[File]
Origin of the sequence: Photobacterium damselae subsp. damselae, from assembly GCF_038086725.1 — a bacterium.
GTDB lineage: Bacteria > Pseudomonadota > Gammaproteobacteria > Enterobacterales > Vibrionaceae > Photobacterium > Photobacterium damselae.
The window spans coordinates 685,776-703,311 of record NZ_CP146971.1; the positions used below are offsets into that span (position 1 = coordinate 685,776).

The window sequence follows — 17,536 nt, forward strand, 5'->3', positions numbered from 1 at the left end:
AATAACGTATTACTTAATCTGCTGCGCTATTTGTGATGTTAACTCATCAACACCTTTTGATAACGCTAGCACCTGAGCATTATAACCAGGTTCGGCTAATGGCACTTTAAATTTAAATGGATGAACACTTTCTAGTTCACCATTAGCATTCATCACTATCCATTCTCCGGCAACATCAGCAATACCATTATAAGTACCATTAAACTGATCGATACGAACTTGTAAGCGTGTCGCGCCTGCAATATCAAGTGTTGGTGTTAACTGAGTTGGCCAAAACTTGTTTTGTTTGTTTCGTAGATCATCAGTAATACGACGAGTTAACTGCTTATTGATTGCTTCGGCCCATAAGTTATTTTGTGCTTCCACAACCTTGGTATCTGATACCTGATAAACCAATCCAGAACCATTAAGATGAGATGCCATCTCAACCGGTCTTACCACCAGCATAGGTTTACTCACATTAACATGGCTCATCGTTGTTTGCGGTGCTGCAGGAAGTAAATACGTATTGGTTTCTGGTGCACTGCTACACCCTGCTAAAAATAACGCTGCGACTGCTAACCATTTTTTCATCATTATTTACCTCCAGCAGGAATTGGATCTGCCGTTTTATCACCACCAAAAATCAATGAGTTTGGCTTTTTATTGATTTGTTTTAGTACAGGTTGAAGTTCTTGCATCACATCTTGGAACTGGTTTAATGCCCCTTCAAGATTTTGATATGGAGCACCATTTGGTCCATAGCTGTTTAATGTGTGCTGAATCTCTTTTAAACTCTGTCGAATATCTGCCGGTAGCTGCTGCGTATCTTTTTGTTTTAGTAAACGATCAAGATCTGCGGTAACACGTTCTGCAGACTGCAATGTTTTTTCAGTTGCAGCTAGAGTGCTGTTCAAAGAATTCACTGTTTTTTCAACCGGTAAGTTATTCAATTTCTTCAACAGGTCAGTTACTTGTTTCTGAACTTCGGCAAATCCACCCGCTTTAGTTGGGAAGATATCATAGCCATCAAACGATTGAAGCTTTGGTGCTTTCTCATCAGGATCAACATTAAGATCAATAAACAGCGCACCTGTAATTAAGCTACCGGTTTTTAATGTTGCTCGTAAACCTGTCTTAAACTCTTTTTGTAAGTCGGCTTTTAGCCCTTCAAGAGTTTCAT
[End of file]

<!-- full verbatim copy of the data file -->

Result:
Origin of the sequence: Photobacterium damselae subsp. damselae, from assembly GCF_038086725.1 — a bacterium.
GTDB lineage: Bacteria > Pseudomonadota > Gammaproteobacteria > Enterobacterales > Vibrionaceae > Photobacterium > Photobacterium damselae.
The window spans coordinates 685,776-703,311 of record NZ_CP146971.1; the positions used below are offsets into that span (position 1 = coordinate 685,776).

The window sequence follows — 17,536 nt, forward strand, 5'->3', positions numbered from 1 at the left end:
AATAACGTATTACTTAATCTGCTGCGCTATTTGTGATGTTAACTCATCAACACCTTTTGATAACGCTAGCACCTGAGCATTATAACCAGGTTCGGCTAATGGCACTTTAAATTTAAATGGATGAACACTTTCTAGTTCACCATTAGCATTCATCACTATCCATTCTCCGGCAACATCAGCAATACCATTATAAGTACCATTAAACTGATCGATACGAACTTGTAAGCGTGTCGCGCCTGCAATATCAAGTGTTGGTGTTAACTGAGTTGGCCAAAACTTGTTTTGTTTGTTTCGTAGATCATCAGTAATACGACGAGTTAACTGCTTATTGATTGCTTCGGCCCATAAGTTATTTTGTGCTTCCACAACCTTGGTATCTGATACCTGATAAACCAATCCAGAACCATTAAGATGAGATGCCATCTCAACCGGTCTTACCACCAGCATAGGTTTACTCACATTAACATGGCTCATCGTTGTTTGCGGTGCTGCAGGAAGTAAATACGTATTGGTTTCTGGTGCACTGCTACACCCTGCTAAAAATAACGCTGCGACTGCTAACCATTTTTTCATCATTATTTACCTCCAGCAGGAATTGGATCTGCCGTTTTATCACCACCAAAAATCAATGAGTTTGGCTTTTTATTGATTTGTTTTAGTACAGGTTGAAGTTCTTGCATCACATCTTGGAACTGGTTTAATGCCCCTTCAAGATTTTGATATGGAGCACCATTTGGTCCATAGCTGTTTAATGTGTGCTGAATCTCTTTTAAACTCTGTCGAATATCTGCCGGTAGCTGCTGCGTATCTTTTTGTTTTAGTAAACGATCAAGATCTGCGGTAACACGTTCTGCAGACTGCAATGTTTTTTCAGTTGCAGCTAGAGTGCTGTTCAAAGAATTCACTGTTTTTTCAACCGGTAAGTTATTCAATTTCTTCAACAGGTCAGTTACTTGTTTCTGAACTTCGGCAAATCCACCCGCTTTAGTTGGGAAGATATCATAGCCATCAAACGATTGAAGCTTTGGTGCTTTCTCATCAGGATCAACATTAAGATCAATAAACAGCGCACCTGTAATTAAGCTACCGGTTTTTAATGTTGCTCGTAAACCTGTCTTAAACTCTTTTTGTAAGTCGGCTTTTAGCCCTTCAAGAGTTTCAT